The IT Trainer

IT training session
Image by Dolf Maurer from Pixabay

When teaching someone something, or setting our to autodidactically teach oneself, the first task is to evaluate how difficult it will be. That means estimating how big a transformation the learner will have to go through in order to achieve the learning outcome. That can be difficult if we don’t know the learner’s starting point. We can end up spending far too much time working out their initial capabilities. IT trainers have a way around this problem. First consider existing practices related to the new practice. Then consider how the new practice relates, or not. For example, UX design we introduced the concept of the “mental model” used by people to make sense of interfaces and workflows. If you are teaching an interface and workflow that is sufficiently analogous to an existing model in the mind of the learner, you can leverage that to make it easier. There might be small differences. So the key is to identify those small differences and make them memorable. In other cases there might be significant conceptual leaps that need to be made. Any similarity to existing models and interfaces can confuse the learner, leading to them misapplying existing knowledge. In pedagogic theory this is known as a “threshold concept” problem (Meyer and Land, 2003). A different approach is needed to teach this. The user has to learn new mental models.

IT Trainers often use the SAMR model to assess how big a challenge a learner is dealing with. This is more typically applied to new technologies, but works just as well when thinking about a learner seeking to adopt something that is new to them.

SAMR stands for:

The SAMR model ©Lefflerd via Wikimedia Commons

Cases of substitution, where the user barely notices a difference, are rare. It might occur when the underlying technology platform has changed to make it more sustainable or reliable, but with no impact on interfaces and workflows.

Augmentation is not just more common, but in the world of Microsoft, an almost everyday experience. They are always adding extra “bells and whistles” into their software, allowing for ever more granular modifications. For example the ability in Microsoft Teams to give meeting management rights to more than one person. This makes sense within the existing mental model of the user, but does require some extra thinking through of consequences, and maybe a small change of behaviour. Within training, the main task is to show people that the new feature exists, and any additional steps that it requires.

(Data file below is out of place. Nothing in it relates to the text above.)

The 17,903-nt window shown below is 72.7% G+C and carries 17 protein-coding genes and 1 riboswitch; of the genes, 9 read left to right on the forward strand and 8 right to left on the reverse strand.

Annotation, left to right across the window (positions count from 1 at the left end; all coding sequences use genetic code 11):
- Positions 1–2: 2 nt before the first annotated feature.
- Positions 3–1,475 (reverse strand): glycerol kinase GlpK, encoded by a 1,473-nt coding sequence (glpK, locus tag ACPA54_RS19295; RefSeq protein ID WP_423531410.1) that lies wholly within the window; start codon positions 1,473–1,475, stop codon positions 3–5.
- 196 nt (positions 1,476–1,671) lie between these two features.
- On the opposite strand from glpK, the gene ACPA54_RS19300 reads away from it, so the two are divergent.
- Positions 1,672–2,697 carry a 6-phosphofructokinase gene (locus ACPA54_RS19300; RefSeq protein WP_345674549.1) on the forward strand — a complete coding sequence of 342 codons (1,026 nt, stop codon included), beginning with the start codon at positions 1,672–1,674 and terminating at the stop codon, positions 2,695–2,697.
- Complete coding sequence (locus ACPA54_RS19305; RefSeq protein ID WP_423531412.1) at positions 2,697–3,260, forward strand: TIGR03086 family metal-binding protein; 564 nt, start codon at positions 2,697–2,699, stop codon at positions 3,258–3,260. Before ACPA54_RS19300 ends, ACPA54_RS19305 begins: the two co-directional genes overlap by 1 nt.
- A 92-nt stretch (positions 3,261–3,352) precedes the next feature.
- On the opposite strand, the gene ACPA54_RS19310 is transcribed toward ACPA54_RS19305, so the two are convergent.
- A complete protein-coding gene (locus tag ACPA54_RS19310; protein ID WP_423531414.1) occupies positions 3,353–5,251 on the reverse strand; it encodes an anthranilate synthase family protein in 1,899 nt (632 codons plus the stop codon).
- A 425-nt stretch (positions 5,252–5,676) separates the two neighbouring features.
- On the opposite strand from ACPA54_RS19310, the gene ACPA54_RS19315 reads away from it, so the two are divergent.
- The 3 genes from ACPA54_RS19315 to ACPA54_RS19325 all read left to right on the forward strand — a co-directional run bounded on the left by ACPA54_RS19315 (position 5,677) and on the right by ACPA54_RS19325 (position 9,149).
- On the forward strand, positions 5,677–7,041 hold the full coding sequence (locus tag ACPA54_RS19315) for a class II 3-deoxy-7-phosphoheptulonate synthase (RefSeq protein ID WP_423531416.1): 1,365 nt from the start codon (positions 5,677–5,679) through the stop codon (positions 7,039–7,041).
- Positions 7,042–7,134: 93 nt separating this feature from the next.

Modification goes beyond just enhancement. This is where learners need to start aquiring fresh mental models, and it is important to make sure they are not misapplying old mental models. For example, many people have recently gone from collaborating on documents by sending them back and forth in email, to collaborating on a single document in the cloud. The latter approach enables synchronous editing within live conferencing. The normal sequence of review, edit, forward to next person no longer applies. Users have to coordinate their actions in new ways. They need to be prepared for this transformation.

Redefinition is the most radical transformation. Are you still editing documents together? That’s so last century. I work with people through the medium of live shared online whiteboards (Miro), with multimedia content structured using many different templates. Collaboration is layered as a series of actions and comments. Forget everything you’ve learned about document based collaboration. Think differently.

This latter case is especially relevant – a lot of projects and organisations are moving to Miro fast, without considering just how big a transformation it can be for some people, and how big a challenge. We need to make sure we have empathy for others and help them make the leap.

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